That bears repeating: BOM’s Acorn annual data matches UAH satellite data reasonably well.

Let’s look at the Angry Summer- in fact all summers in the satellite era.

Once again I re-calculated approximate Acorn summer anomalies from the 1981-2010 mean, as UAH does.  Figure 3 shows the Acorn data for summers compared with UAH:

Fig. 3Aust uah v bom 1981-10 means

According to BOM last summer was a record, yet the satellites say it was pretty ordinary- 14th warmest out of the last 35.  The last time there was such a large discrepancy was 1983- the two series since then have been reasonably similar.

Again I ask: what’s going on?

A Tale of Two Records

March 3, 2013

The Bureau of Meteorology, in its recent media release, accepted and repeated by the media, made an astonishing claim:

Bureau of Meteorology confirms it’s been the hottest summer on record

Where did they get the data to make this claim?  Well, in their media release they said:

“Of the 112 locations used in long-term climate monitoring, 14 had their hottest day on record during the summer of 2012/13..”

112.  Not the 700+ of the AWAP (Australian Water Availability Project) used to make the claim about January 7 being the hottest day on record.  112 is the number of sites in the ACORN dataset.

So I’m sure all journalists reporting this claim would have referred to the BOM’s Time Series Graphs on their website, which use the ACORN data, to confirm just where this summer was the hottest on record.  Forgive the sarcasm- they plainly didn’t.  Let’s take a look.

First, here is the plot for the summer mean temperatures for all of Australia 1910-2012 (which includes January and February 2013):summer1213austYep, the 2012-13 summer mean was definitely the highest on (this) record.  There are 6 regions and 7 states/territories in Australia:summer1213  regionsLet’s see how each of these performed.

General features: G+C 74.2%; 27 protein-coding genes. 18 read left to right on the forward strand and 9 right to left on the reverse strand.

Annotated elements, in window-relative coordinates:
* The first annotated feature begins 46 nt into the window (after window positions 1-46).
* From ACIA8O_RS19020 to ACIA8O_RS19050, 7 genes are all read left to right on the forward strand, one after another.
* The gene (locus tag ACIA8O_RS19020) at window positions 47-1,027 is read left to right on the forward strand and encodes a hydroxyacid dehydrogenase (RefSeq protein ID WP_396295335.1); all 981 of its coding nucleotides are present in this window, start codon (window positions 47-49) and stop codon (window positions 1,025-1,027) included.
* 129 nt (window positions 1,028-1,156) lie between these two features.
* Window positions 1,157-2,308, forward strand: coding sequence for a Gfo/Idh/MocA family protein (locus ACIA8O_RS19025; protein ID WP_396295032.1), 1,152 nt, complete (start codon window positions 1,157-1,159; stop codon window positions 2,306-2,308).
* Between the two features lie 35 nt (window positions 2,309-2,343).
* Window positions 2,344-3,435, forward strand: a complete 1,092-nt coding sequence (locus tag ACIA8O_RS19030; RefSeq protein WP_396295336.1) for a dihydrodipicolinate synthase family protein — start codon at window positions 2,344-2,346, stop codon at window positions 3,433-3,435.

Northern Australia:summer1213  N austNope!

Southern Australia:summer1213  S austNope!

Eastern Australia:summer1213  E austSouth Western Australia:summer1213  SW austSouth Eastern Australia:summer1213  SE austMurray-Darling Basin:summer1213  MDBWhat’s going on?

I am reminded that one way of calculating mean temperature is to average the minimum and the maximum.  Here’s the summer maximum for Australia:summer 1213 max austAs expected.  Now the minimum:summer 1213 min austSo we can blame the record mean on the record maximum temperatures.  Let’s look at the different regions.

Not Northern Australia.summer 1213 max N austIt’s Southern Australia:summer 1213 max S austBut not Eastern Australia.summer 1213 max east austNot South Western Australia.summer 1213 max SW austNot South Australia (the State):summer 1213 max SANot Western Australia (the State):summer 1213 max WASo the only part of Australia left that could be responsible for the summer maximum record, and consequently the mean, is this bottom part of WA not in the south west corner, or perhaps as well the southern portion of Queensland:summer1213  regions responsibleIt must have been a tad warmer than average there!summer max map

It doesn’t look to be hotter than South Australia or Victoria. By the way, this is Victoria:summer 1213 max VicThe problem:

The summer mean temperature for all of Australia, according to BOM, was the highest on record.  They confirm this with their graph of ACORN data.

The summer minimum was not a record by a long way.

Only Southern Australia’s maximum temperatures show this record.  No other regions were hotter this summer.  And this includes none of the smaller regions within Southern Australia.

Therefore we can conclude that BOM is flicking between two methods of calculating temperature and two datasets to find the “record” that fits their global warming mantra.

Please explain.


h/t Andrew Barnham